So what are we doing to make our technology more multisensory? Obrist was previously head SenseX, an EU-funded project that aims to help designers devise new ways to integrate touch, smell and taste into their products. The team’s efforts include spraying scents under a subject’s nose to highlight key moments in Christopher Nolan’s film. Interstellarby destroying them with ultrasonic waves to simulate touch and use high intensity acoustics to make food float on the tongue without the need for wires or tubes.

It’s hard to imagine watching anytime soon Robert Duvall’s Lt. Col. Kilgore delivers Apocalypse now‘s most famous phrase as your laptop sprays eau de napalm down your nose in the morning, but smell and taste interfaces may be on the horizon. Researchers are already using AI to find primary scents from which any scent can be concocted, and Obrist is the Chief Scientific Officer of OWidgets, a company that produces digitally controlled scent delivery systems with applications in research, healthcare, and immersive reality experiences.

Almost all the input we receive from electronic devices is visual or auditory – and therefore processed by the cortex, or rational part of our brain. Photo: Alex Segre/Alamy

There are also companies like Dexta Robotics in China that are bringing tactility to virtual reality with a glove they call the Dexmo.

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“Dexmo can provide tactile feedback and force feedback at the same time,” says Aler Gu, CEO of Dexta, “which means that when you swipe your fingers through a virtual brick, you can feel the texture of the surface. When you pick up the stone and move it from one point to another, you feel its physical form.”

Media that taps into all the senses would certainly enrich our daily interactions with technology, but it’s not hard to imagine that more insidious applications will emerge. In 1957, an American market researcher named James Vicary claimed that he had merged some frames with the texts “Eat popcorn” and “Drink Coca-Cola” into a movie. He reported an increase of 57.5% and 18.1% in sales of popcorn and Coca-Cola respectively, and the concept of subliminal advertising was born.

Vicary was later exposed as a fraudster and the effectiveness of subliminal advertising has proven to be a great success matter of debate since then, but would technology that can digitally transmit smells and tastes be a gift to unscrupulous advertisers? “Our bodies have a very strong emotional response to (these senses). They can be extremely powerful,” says Scheller. “It has great potential to influence our decisions because we are very emotional decision makers.”

Research has shown that exposure to certain tastes and smells can influence our judgment of the appearance and personality of others, and even change our behavior. Tasting bitter foods, for example can make us hostileand a Patent application from 2005 suggests that the smell of pink grapefruit causes a man to perceive a woman as younger than her actual age.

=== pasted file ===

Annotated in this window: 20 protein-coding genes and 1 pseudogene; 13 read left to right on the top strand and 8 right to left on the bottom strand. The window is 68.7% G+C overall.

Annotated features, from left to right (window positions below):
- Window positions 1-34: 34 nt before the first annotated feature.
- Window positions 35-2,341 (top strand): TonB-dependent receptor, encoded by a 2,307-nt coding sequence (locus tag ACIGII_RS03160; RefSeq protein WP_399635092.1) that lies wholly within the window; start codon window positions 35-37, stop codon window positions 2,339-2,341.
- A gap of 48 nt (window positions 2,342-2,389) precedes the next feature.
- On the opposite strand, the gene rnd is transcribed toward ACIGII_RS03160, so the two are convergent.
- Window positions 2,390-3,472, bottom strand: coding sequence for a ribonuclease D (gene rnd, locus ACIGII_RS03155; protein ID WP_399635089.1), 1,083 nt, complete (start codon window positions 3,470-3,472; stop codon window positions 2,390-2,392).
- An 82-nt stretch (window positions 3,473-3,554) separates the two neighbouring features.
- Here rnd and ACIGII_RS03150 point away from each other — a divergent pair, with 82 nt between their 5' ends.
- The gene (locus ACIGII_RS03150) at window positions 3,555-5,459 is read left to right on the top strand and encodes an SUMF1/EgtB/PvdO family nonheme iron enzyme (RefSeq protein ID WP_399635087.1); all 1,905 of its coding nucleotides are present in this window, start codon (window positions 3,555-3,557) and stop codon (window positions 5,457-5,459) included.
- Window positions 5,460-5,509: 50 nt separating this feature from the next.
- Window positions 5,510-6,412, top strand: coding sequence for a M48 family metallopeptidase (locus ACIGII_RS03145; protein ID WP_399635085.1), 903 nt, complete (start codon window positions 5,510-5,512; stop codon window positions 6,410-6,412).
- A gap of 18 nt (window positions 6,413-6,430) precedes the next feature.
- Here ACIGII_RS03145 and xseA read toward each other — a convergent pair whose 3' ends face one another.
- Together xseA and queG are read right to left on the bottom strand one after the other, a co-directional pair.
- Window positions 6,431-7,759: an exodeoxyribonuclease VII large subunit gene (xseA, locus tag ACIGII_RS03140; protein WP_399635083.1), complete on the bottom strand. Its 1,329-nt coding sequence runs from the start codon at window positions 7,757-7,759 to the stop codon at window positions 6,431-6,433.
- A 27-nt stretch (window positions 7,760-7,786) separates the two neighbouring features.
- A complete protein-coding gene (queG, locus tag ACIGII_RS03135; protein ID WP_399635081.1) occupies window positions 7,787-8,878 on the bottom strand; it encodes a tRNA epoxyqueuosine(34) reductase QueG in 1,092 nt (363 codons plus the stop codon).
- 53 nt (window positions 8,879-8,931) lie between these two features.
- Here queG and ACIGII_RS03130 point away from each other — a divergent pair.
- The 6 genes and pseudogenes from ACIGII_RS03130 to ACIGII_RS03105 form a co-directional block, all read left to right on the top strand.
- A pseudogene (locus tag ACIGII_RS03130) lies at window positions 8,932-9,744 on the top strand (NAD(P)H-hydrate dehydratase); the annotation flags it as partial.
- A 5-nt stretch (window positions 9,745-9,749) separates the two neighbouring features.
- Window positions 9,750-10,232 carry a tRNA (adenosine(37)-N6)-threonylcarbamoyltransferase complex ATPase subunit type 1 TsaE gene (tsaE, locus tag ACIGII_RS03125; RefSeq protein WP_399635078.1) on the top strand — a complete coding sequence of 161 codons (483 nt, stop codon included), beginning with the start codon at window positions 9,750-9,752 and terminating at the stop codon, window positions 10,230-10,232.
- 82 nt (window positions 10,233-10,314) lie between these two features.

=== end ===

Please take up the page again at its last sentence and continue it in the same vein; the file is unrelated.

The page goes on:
Obrist’s team discovered that A sour taste can make us more willing to engage in risky behavior. “Maybe you’re e-banking or shopping online, and you’re drinking your sour lemon drink, and that can indirectly influence your decisions,” she says, and it’s not hard to imagine how an e-commerce or gambling app could exploit devices that can transmit tastes and smells.

To some extent, this kind of thing is already happening. Companies are known for pumping pleasant scents into their stores, and US chain Cinnabon deliberately places ovens near store entrancessometimes baking trays with only sugar and cinnamon, to entice passing shoppers.

And what if we go even further? Of the nearly 63 million people who voted for Donald Trump in 2016, the vast majority had experienced him through only two senses. What if the media used our devices to give off a subtle aroma of sour milk while broadcasting a speech from one political candidate and freshly baked cookies for another?

After all, one study from 1940 showed that people were significantly more or less likely to identify with political slogans such as “Down with war and fascism!”, “Workers of the world unite!” and “America for Americans!” depending on whether they were exposed to a putrid odor or given a free lunch.

If the news allowed us and our leaders to taste the air pollution in Delhi, feel the wildfires in California, or smell the smoke and sewage in Gaza, the appeal to our more emotional senses would move us into action come, or bury our heads deeper in trouble? sand? It’s hard to imagine a willing audience for such a sensory assault, but our senses have evolved to help us navigate and respond to the world we live in, and from that perspective, using just two of them may not be ideal are. “The more information we have,” says Scheller, “the better we are able to actually act in our environment.”

Instead of clinging to digital technologies that can stimulate our neglected senses, Scheller suggests that for now we would do well to get outside and see our friends in person, feel the breeze on our skin and smell the roses. After all, as far as our devices are concerned, we haven’t smelled anything yet.